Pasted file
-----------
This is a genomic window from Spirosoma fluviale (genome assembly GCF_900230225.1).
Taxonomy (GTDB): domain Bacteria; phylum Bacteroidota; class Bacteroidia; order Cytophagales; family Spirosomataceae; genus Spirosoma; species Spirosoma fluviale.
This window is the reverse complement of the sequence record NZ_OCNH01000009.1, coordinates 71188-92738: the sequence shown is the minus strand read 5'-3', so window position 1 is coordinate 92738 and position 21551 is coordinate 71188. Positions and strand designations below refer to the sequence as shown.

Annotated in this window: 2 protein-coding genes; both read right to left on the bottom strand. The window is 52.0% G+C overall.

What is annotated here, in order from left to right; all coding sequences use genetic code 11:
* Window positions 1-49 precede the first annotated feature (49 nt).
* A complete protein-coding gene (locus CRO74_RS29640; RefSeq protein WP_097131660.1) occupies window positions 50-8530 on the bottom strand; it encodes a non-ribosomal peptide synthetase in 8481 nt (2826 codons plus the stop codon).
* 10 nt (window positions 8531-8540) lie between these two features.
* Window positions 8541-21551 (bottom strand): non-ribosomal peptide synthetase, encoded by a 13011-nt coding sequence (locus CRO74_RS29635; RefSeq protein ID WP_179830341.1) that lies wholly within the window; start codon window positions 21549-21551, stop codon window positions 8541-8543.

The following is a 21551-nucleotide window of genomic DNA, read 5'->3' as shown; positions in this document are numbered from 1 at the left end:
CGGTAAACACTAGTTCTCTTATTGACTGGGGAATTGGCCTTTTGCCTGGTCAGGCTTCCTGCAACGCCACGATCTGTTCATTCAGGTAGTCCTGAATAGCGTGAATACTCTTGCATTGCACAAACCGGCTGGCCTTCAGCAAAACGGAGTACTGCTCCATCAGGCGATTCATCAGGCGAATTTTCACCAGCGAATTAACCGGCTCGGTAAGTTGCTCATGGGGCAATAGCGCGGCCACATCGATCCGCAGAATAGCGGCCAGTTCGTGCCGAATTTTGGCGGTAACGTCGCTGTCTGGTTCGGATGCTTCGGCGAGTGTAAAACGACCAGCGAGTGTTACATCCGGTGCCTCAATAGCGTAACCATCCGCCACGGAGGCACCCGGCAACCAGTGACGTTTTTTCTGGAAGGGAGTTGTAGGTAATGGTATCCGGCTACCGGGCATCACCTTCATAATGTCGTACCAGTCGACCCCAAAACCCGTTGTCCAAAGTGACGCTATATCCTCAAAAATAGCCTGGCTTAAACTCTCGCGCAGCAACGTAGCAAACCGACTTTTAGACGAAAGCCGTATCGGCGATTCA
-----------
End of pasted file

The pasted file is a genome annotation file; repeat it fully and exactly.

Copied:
This is a genomic window from Spirosoma fluviale (genome assembly GCF_900230225.1).
Taxonomy (GTDB): domain Bacteria; phylum Bacteroidota; class Bacteroidia; order Cytophagales; family Spirosomataceae; genus Spirosoma; species Spirosoma fluviale.
This window is the reverse complement of the sequence record NZ_OCNH01000009.1, coordinates 71188-92738: the sequence shown is the minus strand read 5'-3', so window position 1 is coordinate 92738 and position 21551 is coordinate 71188. Positions and strand designations below refer to the sequence as shown.

Annotated in this window: 2 protein-coding genes; both read right to left on the bottom strand. The window is 52.0% G+C overall.

What is annotated here, in order from left to right; all coding sequences use genetic code 11:
* Window positions 1-49 precede the first annotated feature (49 nt).
* A complete protein-coding gene (locus CRO74_RS29640; RefSeq protein WP_097131660.1) occupies window positions 50-8530 on the bottom strand; it encodes a non-ribosomal peptide synthetase in 8481 nt (2826 codons plus the stop codon).
* 10 nt (window positions 8531-8540) lie between these two features.
* Window positions 8541-21551 (bottom strand): non-ribosomal peptide synthetase, encoded by a 13011-nt coding sequence (locus CRO74_RS29635; RefSeq protein ID WP_179830341.1) that lies wholly within the window; start codon window positions 21549-21551, stop codon window positions 8541-8543.

The following is a 21551-nucleotide window of genomic DNA, read 5'->3' as shown; positions in this document are numbered from 1 at the left end:
CGGTAAACACTAGTTCTCTTATTGACTGGGGAATTGGCCTTTTGCCTGGTCAGGCTTCCTGCAACGCCACGATCTGTTCATTCAGGTAGTCCTGAATAGCGTGAATACTCTTGCATTGCACAAACCGGCTGGCCTTCAGCAAAACGGAGTACTGCTCCATCAGGCGATTCATCAGGCGAATTTTCACCAGCGAATTAACCGGCTCGGTAAGTTGCTCATGGGGCAATAGCGCGGCCACATCGATCCGCAGAATAGCGGCCAGTTCGTGCCGAATTTTGGCGGTAACGTCGCTGTCTGGTTCGGATGCTTCGGCGAGTGTAAAACGACCAGCGAGTGTTACATCCGGTGCCTCAATAGCGTAACCATCCGCCACGGAGGCACCCGGCAACCAGTGACGTTTTTTCTGGAAGGGAGTTGTAGGTAATGGTATCCGGCTACCGGGCATCACCTTCATAATGTCGTACCAGTCGACCCCAAAACCCGTTGTCCAAAGTGACGCTATATCCTCAAAAATAGCCTGGCTTAAACTCTCGCGCAGCAACGTAGCAAACCGACTTTTAGACGAAAGCCGTATCGGCGATTCA